ESMA vice chair calls for proof of work mining ban

The vice chair of an influential markets watchdog in Europe has called for a ban on proof of work mining over concerns about how energy intensive it is.

Erik Thedéen, vice chair of the European Securities and Markets Authority (ESMA), said regulators in Europe should consider banning proof of work mining in favour of proof of stake, according to a report from the Financial Times.

Proof of work and proof of stake are the two methods by which crypto miners reach consensus — used to verify transactions and for creating new tokens. Proof of stake, the newer of the two models, relies on a smaller group of validators with skin in the game to process transactions.

Thedéen, who was appointed vice chair at ESMA in December, called bitcoin mining a “national issue” in his native country of Sweden.  


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“The solution is to ban proof of work,” he told the Financial Times. “Proof of stake has a significantly lower energy profile.”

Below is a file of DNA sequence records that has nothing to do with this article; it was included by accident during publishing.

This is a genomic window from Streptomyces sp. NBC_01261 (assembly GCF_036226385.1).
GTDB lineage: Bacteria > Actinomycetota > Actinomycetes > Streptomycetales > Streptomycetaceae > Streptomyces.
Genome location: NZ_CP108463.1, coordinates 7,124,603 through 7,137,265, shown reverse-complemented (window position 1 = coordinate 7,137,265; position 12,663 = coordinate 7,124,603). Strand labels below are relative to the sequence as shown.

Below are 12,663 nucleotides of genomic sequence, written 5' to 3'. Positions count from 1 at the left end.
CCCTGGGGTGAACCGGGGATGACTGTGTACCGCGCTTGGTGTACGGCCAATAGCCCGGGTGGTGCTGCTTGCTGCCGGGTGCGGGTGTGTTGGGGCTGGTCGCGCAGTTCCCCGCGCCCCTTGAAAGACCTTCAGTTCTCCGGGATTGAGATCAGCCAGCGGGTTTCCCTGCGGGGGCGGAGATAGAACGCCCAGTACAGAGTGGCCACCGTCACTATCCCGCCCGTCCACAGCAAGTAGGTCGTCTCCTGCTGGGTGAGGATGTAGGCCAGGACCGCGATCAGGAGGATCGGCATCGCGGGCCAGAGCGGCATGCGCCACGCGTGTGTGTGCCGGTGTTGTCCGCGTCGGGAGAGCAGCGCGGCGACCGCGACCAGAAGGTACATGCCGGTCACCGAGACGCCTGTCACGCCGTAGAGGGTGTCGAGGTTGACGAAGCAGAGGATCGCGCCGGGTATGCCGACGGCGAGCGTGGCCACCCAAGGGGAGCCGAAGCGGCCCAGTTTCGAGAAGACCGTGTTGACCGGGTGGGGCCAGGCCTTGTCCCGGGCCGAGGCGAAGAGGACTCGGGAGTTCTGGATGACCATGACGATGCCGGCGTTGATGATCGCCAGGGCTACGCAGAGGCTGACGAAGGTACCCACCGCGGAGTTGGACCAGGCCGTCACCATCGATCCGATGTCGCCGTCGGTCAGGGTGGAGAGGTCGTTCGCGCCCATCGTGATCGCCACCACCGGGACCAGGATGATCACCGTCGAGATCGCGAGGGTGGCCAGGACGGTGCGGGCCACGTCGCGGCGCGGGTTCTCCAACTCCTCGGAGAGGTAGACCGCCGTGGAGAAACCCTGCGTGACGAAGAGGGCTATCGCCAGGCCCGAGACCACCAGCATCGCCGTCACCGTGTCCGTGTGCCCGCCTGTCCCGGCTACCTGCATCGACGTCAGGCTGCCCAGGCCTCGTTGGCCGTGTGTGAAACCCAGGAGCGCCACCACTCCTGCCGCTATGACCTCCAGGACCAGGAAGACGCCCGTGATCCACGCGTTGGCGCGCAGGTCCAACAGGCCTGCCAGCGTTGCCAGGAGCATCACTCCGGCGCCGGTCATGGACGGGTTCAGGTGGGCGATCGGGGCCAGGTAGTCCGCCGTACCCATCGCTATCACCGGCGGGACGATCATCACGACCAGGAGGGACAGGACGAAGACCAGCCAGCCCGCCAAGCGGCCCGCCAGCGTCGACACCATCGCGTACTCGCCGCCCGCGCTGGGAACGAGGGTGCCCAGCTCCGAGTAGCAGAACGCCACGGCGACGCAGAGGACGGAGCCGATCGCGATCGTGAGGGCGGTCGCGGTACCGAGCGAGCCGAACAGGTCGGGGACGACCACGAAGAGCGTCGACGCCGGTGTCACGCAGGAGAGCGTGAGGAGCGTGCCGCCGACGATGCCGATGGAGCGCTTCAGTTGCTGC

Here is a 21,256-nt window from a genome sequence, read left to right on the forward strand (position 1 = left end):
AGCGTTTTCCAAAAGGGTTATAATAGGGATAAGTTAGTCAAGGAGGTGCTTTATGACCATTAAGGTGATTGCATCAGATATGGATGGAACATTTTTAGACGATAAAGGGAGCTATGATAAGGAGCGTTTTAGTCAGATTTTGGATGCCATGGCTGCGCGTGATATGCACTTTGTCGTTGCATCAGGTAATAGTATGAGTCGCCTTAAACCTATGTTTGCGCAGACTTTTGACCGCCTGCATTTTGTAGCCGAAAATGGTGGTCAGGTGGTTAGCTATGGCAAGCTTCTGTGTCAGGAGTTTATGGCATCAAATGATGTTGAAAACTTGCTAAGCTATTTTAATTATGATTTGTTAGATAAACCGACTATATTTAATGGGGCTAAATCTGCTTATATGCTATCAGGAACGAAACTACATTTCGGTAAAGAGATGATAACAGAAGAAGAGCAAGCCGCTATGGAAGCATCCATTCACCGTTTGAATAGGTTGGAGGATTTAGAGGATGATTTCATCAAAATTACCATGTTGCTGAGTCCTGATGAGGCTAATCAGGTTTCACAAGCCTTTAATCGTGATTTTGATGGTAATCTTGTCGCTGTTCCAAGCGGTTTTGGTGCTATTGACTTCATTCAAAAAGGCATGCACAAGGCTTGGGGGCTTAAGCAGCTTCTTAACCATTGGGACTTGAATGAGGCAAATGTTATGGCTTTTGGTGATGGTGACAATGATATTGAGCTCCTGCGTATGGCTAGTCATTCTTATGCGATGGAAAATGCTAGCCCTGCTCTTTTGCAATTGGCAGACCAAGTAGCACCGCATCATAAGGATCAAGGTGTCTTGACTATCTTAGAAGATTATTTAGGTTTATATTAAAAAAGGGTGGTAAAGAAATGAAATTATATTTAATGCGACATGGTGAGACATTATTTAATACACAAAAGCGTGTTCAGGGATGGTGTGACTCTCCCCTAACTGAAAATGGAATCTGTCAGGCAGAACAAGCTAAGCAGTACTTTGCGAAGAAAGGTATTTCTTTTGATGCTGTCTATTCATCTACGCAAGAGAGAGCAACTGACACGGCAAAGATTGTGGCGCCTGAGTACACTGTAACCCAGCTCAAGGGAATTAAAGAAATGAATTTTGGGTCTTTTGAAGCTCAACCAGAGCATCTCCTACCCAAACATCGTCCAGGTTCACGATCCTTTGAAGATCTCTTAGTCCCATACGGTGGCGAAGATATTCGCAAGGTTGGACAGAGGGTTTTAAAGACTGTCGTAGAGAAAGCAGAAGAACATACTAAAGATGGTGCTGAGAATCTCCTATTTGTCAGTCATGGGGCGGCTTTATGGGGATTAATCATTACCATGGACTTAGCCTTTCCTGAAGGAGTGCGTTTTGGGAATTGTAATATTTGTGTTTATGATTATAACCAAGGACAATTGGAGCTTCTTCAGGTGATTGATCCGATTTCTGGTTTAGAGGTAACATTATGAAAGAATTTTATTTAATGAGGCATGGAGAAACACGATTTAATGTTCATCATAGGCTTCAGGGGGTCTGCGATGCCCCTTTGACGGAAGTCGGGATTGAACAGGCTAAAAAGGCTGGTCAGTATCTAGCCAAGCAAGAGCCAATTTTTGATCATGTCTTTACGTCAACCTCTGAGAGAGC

Thedéen also serves as director general of Sweden’s Financial Services Authority and chair of sustainable finance at The International Organization of Securities Commissions, a global body of securities and futures regulators. His comments follow similar remarks made by the Swedish regulator in November of last year.

Crypto miners have come under mounting pressure over their energy consumption. Kosovo recently moved to outlaw crypto mining amid rolling blackouts enforced because of the country’s energy crisis. Tumult in Kazakhstan has also hindered bitcoin mining efforts.

The share price of some of the world’s biggest publicly traded crypto miners has halved since November.

About Author

Ryan Weeks is deals editor at the The Block, focused on fundraising, M&A and institutional trends in the crypto space, among other things. He is particularly interested in investigative work — so please send tips! Ryan previously worked at Financial News, Dow Jones as a fintech correspondent in London. Prior to that, he wrote for several different publications, including Sifted, AltFi and Wired. Beyond journalism, Ryan is a keen reader and writer. He enjoys all things active, especially running, rugby, climbing and tennis.